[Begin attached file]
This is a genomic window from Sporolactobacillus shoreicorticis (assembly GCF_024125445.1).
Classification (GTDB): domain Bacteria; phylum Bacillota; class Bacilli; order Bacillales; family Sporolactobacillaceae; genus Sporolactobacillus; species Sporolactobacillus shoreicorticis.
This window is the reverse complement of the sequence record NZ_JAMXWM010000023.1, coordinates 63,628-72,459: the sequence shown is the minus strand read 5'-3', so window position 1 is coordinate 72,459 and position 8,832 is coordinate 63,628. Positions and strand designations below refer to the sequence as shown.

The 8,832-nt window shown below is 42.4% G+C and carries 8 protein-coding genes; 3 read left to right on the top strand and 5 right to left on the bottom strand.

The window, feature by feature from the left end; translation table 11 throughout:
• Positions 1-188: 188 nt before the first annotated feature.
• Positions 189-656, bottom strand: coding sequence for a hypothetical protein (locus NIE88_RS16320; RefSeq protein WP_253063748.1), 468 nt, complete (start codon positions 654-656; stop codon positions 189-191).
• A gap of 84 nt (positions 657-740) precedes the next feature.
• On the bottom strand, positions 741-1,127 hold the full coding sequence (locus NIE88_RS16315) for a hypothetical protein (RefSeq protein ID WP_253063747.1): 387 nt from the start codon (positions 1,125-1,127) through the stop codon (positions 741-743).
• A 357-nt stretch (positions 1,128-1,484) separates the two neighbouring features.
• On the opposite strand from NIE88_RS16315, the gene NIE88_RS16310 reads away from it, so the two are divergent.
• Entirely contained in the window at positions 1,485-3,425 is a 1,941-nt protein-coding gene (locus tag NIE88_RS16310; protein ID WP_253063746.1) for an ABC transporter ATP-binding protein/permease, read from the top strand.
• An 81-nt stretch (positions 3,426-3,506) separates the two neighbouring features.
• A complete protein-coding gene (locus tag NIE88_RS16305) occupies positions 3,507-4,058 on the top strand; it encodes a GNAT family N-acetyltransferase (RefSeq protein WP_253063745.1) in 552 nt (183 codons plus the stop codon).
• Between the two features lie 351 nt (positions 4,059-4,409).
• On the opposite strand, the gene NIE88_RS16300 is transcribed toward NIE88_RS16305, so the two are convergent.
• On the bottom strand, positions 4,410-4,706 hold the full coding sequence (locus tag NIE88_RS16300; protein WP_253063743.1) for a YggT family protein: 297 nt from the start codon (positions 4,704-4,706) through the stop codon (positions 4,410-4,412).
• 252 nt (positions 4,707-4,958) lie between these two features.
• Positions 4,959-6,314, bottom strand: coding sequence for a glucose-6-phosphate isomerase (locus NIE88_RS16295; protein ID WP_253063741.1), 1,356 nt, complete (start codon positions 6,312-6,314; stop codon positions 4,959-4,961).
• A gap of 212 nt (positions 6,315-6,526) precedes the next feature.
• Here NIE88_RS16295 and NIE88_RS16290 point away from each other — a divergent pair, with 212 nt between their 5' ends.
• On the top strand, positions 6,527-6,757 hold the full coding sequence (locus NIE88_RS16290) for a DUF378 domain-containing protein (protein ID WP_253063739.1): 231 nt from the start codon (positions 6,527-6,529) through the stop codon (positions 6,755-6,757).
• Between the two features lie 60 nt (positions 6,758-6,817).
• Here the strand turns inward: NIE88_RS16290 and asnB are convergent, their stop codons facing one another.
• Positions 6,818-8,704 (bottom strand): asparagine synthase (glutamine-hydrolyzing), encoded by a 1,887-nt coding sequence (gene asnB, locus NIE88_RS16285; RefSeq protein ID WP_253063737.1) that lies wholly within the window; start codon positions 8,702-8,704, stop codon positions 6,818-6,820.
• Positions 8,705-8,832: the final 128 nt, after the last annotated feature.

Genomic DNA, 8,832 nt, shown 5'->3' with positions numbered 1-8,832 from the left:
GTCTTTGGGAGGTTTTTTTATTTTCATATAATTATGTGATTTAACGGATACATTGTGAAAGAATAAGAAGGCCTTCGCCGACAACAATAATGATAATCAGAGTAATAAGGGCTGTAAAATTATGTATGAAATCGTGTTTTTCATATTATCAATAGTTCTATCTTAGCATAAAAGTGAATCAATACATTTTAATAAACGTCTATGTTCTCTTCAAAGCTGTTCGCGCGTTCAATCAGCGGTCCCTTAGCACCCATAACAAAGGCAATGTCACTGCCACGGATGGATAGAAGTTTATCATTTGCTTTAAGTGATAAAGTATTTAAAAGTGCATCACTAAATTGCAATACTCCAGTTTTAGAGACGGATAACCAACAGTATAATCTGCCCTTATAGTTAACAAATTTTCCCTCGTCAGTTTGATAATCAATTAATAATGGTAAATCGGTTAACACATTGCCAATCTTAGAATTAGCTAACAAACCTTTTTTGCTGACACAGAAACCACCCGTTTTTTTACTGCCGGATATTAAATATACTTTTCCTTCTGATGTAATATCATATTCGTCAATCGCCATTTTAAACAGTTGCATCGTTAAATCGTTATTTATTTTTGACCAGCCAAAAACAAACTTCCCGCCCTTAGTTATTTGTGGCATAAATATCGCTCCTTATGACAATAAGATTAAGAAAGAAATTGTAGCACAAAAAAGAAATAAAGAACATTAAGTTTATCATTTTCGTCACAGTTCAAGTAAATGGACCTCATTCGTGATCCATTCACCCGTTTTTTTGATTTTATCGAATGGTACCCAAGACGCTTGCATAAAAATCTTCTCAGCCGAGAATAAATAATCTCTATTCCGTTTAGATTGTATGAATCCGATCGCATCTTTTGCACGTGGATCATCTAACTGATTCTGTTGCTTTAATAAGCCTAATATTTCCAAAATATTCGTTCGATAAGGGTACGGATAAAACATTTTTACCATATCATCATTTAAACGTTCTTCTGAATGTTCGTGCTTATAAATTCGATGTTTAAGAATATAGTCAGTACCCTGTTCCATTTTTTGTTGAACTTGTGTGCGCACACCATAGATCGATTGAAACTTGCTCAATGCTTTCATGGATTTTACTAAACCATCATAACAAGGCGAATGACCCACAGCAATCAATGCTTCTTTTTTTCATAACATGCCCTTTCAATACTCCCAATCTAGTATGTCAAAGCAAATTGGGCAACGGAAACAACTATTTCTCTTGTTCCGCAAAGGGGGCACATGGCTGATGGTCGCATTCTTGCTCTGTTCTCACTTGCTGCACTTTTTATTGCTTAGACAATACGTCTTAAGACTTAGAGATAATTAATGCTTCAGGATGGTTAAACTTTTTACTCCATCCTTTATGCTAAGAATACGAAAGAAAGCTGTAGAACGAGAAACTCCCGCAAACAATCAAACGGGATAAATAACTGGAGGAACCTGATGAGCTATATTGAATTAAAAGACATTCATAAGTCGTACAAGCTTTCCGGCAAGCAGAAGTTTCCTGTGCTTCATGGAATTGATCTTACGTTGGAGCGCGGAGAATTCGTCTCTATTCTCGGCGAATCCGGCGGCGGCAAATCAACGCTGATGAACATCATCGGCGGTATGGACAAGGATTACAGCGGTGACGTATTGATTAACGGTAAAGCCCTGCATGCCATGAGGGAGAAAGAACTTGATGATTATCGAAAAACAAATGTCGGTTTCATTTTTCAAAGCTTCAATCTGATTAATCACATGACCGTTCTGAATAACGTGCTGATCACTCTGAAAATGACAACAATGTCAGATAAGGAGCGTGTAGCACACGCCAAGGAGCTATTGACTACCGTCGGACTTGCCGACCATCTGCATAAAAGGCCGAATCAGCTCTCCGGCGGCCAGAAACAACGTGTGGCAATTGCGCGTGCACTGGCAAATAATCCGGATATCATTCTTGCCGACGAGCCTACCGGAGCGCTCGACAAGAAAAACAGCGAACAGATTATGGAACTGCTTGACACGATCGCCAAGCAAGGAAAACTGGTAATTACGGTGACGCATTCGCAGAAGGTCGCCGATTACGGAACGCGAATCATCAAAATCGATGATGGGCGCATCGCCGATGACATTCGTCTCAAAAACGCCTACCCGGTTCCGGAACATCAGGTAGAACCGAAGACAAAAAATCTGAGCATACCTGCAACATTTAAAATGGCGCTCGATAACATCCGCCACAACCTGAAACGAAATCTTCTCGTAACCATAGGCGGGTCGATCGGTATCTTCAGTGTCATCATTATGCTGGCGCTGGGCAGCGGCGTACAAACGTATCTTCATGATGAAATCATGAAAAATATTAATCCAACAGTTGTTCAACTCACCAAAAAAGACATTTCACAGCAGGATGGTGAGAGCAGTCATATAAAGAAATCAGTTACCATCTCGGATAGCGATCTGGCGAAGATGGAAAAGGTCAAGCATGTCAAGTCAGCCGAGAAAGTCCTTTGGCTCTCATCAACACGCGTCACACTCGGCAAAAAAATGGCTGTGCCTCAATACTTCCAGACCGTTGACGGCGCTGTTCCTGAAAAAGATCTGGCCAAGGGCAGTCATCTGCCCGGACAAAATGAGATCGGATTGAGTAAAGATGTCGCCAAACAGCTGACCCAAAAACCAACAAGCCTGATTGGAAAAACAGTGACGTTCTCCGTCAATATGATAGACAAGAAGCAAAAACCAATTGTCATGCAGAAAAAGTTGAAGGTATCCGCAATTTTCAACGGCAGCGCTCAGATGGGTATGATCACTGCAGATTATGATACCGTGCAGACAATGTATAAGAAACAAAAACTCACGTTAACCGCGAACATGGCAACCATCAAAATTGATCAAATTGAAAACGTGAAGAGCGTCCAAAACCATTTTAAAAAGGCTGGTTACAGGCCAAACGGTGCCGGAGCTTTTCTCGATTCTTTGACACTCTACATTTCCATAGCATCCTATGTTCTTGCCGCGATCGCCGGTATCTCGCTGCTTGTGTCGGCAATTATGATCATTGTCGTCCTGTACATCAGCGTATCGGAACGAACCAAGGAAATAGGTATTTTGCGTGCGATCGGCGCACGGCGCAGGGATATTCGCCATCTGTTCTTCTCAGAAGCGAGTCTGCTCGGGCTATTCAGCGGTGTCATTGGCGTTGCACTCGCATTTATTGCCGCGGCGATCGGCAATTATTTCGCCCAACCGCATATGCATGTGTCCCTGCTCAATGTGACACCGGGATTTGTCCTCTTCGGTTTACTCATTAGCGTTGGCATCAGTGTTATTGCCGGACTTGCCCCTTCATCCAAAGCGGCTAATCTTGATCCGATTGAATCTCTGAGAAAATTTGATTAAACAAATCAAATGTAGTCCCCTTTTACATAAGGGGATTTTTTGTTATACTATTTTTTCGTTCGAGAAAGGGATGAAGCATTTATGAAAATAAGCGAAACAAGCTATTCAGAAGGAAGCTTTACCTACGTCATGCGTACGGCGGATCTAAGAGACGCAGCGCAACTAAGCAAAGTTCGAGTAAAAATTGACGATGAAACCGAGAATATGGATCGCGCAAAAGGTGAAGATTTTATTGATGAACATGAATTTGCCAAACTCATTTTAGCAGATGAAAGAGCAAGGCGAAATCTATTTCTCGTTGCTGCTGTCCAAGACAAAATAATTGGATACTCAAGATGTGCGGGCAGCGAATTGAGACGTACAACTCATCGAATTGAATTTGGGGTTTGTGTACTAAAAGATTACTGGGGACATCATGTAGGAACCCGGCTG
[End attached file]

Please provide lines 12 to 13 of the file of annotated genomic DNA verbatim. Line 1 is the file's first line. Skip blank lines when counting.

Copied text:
• Entirely contained in the window at positions 1,485-3,425 is a 1,941-nt protein-coding gene (locus tag NIE88_RS16310; protein ID WP_253063746.1) for an ABC transporter ATP-binding protein/permease, read from the top strand.
• An 81-nt stretch (positions 3,426-3,506) separates the two neighbouring features.